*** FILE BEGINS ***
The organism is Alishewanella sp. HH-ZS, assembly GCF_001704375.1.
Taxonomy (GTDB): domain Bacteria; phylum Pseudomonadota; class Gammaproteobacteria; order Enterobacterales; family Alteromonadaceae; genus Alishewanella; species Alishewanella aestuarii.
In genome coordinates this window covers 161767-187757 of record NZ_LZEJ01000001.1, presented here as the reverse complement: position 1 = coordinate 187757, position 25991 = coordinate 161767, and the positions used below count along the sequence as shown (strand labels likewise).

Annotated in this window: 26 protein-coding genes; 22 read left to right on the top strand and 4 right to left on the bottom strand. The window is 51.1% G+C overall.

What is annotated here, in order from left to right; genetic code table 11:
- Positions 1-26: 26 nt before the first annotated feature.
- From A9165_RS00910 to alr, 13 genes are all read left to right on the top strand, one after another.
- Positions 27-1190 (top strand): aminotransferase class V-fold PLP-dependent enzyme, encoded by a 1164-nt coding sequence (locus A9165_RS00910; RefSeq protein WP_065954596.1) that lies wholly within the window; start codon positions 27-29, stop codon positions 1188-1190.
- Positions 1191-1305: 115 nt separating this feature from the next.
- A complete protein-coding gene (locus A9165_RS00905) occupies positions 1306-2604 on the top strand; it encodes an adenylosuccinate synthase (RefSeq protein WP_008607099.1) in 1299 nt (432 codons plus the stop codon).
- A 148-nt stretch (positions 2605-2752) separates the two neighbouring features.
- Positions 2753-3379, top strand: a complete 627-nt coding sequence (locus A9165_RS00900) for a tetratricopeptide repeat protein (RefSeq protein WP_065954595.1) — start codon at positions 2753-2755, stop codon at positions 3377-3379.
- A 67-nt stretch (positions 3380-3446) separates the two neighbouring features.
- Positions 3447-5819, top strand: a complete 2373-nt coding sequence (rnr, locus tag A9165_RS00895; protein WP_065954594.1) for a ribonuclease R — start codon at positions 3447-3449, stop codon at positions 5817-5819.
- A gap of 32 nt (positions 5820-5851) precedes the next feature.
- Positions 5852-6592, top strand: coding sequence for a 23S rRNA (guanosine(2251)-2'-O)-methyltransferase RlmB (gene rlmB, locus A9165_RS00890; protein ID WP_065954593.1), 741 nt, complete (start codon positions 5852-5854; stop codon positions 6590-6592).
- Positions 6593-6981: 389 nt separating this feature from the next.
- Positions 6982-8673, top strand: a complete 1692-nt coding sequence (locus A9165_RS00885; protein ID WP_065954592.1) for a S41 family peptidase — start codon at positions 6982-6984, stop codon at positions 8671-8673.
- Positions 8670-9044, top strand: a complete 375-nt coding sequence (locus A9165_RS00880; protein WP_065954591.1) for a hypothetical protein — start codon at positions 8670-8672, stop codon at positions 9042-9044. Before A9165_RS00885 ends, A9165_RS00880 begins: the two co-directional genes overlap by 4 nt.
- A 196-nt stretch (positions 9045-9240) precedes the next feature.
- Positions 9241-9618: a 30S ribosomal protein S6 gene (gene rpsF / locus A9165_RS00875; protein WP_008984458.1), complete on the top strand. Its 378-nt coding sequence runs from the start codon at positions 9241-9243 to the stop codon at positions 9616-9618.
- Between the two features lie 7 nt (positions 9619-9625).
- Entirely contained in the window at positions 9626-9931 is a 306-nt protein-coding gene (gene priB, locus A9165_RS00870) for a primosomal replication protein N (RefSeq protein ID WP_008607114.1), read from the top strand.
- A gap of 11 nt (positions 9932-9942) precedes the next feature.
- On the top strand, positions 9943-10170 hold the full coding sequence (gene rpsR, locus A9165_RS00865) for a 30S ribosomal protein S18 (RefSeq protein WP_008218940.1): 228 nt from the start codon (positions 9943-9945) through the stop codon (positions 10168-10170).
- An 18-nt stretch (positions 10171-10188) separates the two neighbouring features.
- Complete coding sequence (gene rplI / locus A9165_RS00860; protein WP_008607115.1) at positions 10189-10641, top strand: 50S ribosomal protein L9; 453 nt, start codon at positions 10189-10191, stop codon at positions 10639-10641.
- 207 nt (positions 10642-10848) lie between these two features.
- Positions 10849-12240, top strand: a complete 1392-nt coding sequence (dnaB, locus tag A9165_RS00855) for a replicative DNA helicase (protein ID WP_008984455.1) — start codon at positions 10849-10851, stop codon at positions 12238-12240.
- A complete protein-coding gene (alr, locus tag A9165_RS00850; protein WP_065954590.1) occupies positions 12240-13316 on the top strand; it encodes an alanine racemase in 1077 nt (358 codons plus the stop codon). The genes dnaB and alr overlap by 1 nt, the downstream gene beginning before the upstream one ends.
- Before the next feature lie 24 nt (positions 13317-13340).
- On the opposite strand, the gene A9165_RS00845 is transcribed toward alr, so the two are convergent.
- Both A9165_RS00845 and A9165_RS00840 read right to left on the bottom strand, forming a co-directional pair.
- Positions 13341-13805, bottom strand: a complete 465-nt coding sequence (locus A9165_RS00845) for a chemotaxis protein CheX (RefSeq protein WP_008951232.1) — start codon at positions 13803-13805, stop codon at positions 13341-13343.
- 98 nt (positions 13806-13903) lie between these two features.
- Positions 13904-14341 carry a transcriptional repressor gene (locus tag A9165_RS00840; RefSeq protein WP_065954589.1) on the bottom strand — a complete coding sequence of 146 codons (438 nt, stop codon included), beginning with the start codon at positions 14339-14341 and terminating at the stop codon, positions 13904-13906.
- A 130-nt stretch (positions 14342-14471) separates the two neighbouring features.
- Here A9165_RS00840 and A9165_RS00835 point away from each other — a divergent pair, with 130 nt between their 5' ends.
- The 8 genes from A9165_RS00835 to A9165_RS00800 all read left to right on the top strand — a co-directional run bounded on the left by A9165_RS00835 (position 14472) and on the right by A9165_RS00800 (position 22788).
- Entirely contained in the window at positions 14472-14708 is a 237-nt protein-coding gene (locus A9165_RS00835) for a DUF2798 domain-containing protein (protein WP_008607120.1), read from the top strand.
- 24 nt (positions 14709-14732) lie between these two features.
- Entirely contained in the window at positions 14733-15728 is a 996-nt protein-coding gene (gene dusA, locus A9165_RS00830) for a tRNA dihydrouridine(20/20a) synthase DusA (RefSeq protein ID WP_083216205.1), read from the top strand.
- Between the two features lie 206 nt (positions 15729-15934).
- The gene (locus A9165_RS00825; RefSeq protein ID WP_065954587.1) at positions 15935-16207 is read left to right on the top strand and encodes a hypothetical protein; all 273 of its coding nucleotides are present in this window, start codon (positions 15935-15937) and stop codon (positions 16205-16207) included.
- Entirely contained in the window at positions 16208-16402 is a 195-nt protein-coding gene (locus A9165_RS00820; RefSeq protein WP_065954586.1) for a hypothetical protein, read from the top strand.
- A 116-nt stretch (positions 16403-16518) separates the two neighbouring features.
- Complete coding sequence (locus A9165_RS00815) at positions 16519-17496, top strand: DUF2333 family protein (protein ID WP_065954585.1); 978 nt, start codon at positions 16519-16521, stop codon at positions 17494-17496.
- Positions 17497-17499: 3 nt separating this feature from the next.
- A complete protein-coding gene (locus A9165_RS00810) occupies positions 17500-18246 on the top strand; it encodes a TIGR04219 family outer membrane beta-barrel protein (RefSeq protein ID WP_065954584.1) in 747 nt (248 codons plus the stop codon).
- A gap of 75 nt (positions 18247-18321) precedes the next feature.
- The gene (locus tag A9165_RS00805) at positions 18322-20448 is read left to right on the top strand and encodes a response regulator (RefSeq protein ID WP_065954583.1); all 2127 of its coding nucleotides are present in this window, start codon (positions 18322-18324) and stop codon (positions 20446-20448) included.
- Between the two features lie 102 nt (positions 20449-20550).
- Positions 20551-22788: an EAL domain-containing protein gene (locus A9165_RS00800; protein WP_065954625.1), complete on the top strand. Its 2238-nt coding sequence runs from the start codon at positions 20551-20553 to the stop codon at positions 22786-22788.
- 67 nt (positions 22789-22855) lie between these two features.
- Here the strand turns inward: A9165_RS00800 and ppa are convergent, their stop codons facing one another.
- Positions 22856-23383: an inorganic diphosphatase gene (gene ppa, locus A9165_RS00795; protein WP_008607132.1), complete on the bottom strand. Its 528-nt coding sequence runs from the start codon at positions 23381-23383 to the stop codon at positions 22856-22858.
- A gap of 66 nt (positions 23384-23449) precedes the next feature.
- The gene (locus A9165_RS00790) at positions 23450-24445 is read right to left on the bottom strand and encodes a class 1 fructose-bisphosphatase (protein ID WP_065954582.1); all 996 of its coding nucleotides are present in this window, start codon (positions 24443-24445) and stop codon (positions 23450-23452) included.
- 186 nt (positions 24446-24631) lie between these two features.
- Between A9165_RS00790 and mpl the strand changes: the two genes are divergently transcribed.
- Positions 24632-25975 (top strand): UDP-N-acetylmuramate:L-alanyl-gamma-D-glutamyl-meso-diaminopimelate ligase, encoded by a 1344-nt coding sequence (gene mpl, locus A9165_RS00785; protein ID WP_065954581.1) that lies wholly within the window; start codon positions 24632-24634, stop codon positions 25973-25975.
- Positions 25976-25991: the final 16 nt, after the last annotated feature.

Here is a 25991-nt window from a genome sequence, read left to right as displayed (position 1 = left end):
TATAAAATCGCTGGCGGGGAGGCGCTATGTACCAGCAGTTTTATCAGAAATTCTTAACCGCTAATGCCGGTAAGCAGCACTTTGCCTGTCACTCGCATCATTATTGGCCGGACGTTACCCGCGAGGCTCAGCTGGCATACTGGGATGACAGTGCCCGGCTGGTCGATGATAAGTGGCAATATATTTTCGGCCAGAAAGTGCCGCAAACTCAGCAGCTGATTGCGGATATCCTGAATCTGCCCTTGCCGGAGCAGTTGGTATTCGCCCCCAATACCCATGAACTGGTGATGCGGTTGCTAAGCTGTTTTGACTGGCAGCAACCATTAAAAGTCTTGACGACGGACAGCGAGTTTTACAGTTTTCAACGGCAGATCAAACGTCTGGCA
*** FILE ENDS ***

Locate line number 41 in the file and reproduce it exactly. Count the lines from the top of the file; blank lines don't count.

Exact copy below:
- 24 nt (positions 14709-14732) lie between these two features.